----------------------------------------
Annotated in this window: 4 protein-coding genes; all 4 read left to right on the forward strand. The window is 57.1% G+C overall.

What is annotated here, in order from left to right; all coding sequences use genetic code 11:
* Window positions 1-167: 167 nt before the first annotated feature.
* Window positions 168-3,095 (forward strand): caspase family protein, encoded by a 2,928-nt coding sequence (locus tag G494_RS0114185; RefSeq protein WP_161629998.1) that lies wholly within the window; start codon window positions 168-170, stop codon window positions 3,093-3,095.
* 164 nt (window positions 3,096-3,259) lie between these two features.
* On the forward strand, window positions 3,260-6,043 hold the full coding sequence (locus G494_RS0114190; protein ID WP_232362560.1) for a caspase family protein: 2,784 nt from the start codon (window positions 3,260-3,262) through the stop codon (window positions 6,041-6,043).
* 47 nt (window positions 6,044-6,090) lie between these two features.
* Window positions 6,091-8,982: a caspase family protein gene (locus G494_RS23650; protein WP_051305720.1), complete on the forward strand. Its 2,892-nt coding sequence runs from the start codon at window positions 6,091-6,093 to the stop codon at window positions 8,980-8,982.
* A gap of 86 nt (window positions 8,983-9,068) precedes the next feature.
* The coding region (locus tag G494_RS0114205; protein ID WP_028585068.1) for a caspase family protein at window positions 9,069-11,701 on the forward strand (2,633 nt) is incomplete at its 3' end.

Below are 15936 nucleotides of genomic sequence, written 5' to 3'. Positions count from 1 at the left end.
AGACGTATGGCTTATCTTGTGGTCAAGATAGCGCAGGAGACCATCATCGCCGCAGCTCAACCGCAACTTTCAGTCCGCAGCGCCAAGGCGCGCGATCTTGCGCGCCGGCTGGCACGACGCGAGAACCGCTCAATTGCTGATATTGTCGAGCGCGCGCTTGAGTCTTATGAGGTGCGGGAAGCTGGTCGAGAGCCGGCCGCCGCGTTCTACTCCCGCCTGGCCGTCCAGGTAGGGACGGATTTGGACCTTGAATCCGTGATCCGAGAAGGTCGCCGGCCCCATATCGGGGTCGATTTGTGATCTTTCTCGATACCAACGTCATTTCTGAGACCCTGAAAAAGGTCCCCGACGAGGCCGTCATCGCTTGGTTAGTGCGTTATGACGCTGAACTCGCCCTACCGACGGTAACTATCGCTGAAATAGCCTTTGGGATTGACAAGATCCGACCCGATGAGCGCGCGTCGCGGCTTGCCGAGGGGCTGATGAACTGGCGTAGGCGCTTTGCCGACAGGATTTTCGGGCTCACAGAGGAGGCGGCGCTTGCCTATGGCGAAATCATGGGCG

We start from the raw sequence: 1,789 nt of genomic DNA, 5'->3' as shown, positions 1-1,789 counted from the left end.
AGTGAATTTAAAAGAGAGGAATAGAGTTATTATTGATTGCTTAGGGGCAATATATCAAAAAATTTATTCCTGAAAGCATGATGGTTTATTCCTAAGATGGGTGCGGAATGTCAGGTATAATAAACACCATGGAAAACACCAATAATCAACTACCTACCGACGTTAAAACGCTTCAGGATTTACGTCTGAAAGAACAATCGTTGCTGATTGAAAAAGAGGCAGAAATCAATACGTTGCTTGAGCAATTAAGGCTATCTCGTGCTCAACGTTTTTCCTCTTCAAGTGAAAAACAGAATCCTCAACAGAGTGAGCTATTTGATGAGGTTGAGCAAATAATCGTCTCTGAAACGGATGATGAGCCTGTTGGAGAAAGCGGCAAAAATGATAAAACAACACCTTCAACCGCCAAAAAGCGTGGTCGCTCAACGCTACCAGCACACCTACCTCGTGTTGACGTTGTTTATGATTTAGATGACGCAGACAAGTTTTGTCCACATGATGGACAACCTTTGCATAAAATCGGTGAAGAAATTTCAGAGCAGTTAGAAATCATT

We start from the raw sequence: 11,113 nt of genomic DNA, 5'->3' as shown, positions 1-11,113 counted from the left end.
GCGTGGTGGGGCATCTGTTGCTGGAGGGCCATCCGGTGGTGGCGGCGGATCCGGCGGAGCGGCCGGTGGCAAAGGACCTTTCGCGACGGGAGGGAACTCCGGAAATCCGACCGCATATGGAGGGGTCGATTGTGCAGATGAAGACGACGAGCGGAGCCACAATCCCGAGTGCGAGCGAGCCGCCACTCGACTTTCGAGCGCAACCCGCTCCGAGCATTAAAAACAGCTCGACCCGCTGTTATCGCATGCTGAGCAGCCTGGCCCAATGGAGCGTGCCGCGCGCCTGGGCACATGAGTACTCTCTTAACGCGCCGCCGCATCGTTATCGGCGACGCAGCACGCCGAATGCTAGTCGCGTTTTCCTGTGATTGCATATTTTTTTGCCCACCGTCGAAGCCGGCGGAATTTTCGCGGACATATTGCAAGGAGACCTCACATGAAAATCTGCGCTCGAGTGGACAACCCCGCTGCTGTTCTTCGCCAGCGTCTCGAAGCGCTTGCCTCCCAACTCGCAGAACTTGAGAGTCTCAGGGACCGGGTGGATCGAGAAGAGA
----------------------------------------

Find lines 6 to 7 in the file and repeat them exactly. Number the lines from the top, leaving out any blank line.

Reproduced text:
* On the forward strand, window positions 3,260-6,043 hold the full coding sequence (locus G494_RS0114190; protein ID WP_232362560.1) for a caspase family protein: 2,784 nt from the start codon (window positions 3,260-3,262) through the stop codon (window positions 6,041-6,043).
* 47 nt (window positions 6,044-6,090) lie between these two features.